Top 5 things to do for free in Lyon
And when you live somewhere, well, you might not have any money left to visit this or that once you’ve spent your paycheck on that Ikea couch and the three pairs of shoes you didn’t really need. Because travelers sometime have the same situation, and because it’s always nice to do free things, here is my top 5 of the things to do for free in Lyon (plus, it saves money to splurge on the best meal of your life - come back for the Top 5 restaurant list!)
1. Stroll through the Zoo and Botanical garden of the Parc de la Tête d’Or
In the summer months as well as in any sunny week-end, the Parc de la Tête d’Or is filled with Lyonnais and their kids. It’s the largest urban park in France, and it’s really worth enjoying. While it’s just like any other park in some aspects (you can lazily stroll through it alleys or sit down on the grass and picnic under the shade), it also features a very nice Zoo and a botanical garden, including a more than one rose garden.
The zoo has received a major face lift recently, and it is now looking like a full safari plain with giraffes, monkeys and crocodiles. Kids love it, and I gotta say I do too (don’t forget to see the Bambis, you can feed them!). The Elephants still look a bit sad, but they’re soon getting their own nip & tuck.
The Rose gardens, with a contest held each year, and the massive turn-of-the-century green houses are definitely worth seeing, too. And what’s best, in the weekdays there are free guided tours of the botanical gardens.
2. Climb to Fourvière and enjoy the view
You can see it from wherever you are in the city: Lyon is dominated by an impressive white church, the Basilica Notre-Dame de Fourvière, and a golden statue of Mary. Climbing up is hill is a necessary stop, and it requires nothing but a bit of leg power (incidentally you can take the cable car to go up, and walk down). The story of this Church is quite interesting, and any Lyonnais will enjoy sharing it. Once up there, the view over the city is simply amazing.
You should also take some time to visit the Church itself, which has a style of its own, and while you’re up there, the roman ruins are nearby. In the summer months, the roman theater, still standing and used, is home to the Nuits de Fourvières, a music festival. While tickets for the biggest acts are quickly sold out (R.E.M, the Strokers, Air, Lou Reed or Keith Jarrett, there’s something for everybody), you can just relax in the nearby ruins and take in the music just as if you’d paid for it.
3. Sightseeing: painted walls, Art and Traboules
Sightseeing is, of course, always free. But one needs something interesting to see (besides window displays, that is). Lyon is quite famous for its trompe-l’oeils, or painted walls. My favorite is the Fresque des Lyonnais, a whole building where the most famous Lyonnais are represented.
In this area, around the Place des Terreaux (don’t miss the fountain by Bartoldi), you should enter the garden of the Musée des Beaux Arts, an old cloisters transformed in a little patch of peace and quiet in the city. Among the sculptures on display in the garden is a truly beautiful Rodin. Nearby, and more recent, a sculpture by César is exposed Place Tolozan, near the Opéra (there’s a whole legal debate about it, but I won’t bore you with the details).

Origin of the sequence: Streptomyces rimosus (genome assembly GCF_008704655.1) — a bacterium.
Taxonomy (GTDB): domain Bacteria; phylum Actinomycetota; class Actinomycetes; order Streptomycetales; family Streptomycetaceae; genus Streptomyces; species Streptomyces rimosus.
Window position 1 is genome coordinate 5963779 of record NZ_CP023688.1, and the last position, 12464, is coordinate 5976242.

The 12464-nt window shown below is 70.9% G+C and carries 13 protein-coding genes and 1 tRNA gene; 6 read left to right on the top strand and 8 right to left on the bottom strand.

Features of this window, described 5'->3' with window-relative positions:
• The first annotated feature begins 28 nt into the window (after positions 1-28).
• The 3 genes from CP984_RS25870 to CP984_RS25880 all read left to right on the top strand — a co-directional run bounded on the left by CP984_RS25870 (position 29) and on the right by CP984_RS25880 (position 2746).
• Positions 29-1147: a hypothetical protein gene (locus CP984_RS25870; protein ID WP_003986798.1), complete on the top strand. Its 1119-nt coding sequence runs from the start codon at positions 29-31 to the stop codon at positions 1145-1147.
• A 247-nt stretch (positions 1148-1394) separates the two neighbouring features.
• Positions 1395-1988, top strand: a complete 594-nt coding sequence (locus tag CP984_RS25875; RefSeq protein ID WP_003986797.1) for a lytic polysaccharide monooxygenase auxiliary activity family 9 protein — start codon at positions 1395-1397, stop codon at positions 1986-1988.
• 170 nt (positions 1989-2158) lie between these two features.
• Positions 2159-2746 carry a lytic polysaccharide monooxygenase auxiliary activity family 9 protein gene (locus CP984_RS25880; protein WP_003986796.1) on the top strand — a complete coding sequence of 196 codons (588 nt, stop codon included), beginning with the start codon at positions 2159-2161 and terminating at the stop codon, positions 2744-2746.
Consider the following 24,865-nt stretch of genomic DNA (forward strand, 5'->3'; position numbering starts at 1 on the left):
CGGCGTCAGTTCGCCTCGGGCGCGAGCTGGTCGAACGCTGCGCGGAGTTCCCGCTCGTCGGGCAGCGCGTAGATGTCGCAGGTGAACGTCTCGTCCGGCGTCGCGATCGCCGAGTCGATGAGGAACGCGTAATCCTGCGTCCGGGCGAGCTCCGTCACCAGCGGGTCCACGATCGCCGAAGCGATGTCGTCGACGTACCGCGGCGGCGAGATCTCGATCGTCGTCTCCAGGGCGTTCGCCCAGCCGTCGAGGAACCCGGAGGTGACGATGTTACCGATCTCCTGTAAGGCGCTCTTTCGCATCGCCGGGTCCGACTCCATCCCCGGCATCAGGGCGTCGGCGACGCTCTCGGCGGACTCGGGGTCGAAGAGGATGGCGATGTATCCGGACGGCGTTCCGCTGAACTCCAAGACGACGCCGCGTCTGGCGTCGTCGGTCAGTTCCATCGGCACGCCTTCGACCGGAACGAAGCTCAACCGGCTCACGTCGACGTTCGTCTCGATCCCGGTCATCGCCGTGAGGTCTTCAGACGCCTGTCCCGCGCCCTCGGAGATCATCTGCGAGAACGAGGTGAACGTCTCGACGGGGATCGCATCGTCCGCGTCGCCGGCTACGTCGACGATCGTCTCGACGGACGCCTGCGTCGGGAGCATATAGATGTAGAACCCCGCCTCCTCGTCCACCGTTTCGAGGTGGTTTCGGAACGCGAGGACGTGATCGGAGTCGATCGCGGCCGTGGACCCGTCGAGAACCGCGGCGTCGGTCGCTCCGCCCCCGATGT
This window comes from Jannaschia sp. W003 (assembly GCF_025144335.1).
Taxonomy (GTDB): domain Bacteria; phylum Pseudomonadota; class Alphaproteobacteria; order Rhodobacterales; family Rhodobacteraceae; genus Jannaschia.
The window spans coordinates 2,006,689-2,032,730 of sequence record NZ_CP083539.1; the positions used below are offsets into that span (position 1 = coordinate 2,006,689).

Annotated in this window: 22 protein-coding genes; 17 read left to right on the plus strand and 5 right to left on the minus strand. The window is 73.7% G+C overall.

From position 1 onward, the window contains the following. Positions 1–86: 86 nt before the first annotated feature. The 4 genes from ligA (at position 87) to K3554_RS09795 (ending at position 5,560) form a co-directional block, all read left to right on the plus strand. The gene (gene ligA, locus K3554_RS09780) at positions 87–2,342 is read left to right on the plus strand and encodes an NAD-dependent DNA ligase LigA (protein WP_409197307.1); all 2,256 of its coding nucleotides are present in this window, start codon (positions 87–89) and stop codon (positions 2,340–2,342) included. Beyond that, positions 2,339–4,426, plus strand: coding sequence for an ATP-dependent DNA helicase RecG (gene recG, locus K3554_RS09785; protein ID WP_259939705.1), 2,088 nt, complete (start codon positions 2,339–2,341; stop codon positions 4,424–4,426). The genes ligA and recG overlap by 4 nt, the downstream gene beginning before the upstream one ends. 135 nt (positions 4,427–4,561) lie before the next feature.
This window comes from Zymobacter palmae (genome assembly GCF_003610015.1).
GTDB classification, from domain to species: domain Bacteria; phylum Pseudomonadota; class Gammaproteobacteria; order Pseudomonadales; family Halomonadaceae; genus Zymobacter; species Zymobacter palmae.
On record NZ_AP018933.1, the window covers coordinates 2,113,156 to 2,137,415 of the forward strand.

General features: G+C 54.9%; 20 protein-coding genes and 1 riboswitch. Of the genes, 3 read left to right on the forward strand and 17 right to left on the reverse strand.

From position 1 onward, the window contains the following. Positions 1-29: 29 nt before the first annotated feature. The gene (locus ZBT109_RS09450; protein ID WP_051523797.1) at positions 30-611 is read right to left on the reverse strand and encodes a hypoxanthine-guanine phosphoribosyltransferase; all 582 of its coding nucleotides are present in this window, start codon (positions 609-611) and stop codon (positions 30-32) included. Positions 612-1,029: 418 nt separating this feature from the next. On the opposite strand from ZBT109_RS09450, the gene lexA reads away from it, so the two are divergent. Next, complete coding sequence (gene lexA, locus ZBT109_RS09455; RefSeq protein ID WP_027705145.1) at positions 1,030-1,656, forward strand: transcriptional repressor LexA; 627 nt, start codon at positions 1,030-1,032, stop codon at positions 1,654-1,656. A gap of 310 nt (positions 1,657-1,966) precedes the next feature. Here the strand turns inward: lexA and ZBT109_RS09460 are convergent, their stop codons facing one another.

Finally, interesting sightseeing should take you through the traboules, passageways linking streets to streets through buildings and unique to Lyon. While there are many in Croix Rousse, there are particularly impressive in the Vieux Lyon, and one should push the door of 54, rue Saint Jean and travel through the longest traboule of them all, to exit in 27, rue du Boeuf.
4. La fête des lumières
Now, if you happen to be in Lyon around December 8, you cannot miss la Fête des Lumières, the lights festival, where about 2 millions people wander the streets of the city at night to take in all the artful installations of lights. Everybody will tell you what it’s about, and I can tell you that it’s unmissable.
The festival usually lasts 3 to 4 days, and it tends to get bigger and bigger. After a few misses (2006 was particularly dire), the city seem to leave experimentation behind in favor of more straightforward spectacle, and so much the better.
5. Dance at the Ayer’s Rock
After all that living, sightseeing, walking, night has probably fallen, and if you’re not at the Fête des Lumières, then it’s certainly time to get the party going nonetheless.
While Lyon has many bars, pubs and nightclubs, none is more famous than the Ayer’s Rock. It’s mostly for the young and international crowd, but everybody can get in – for free. On Friday and Saturday it does get very, very busy, but it’s always fun. I’d recommend you to find a spot on a table and dance on it, in case you wouldn’t dare to do it at home.
About the author
Born in Lyon France, I traveled during my law studies and lived in Michigan, US, in London, UK, in Amsterdam, Netherlands and in Brussels, Belgium. Now 24 years old, I work in Lyon as a corporate attorney in an international firm, and continue to travel almost every week-end.
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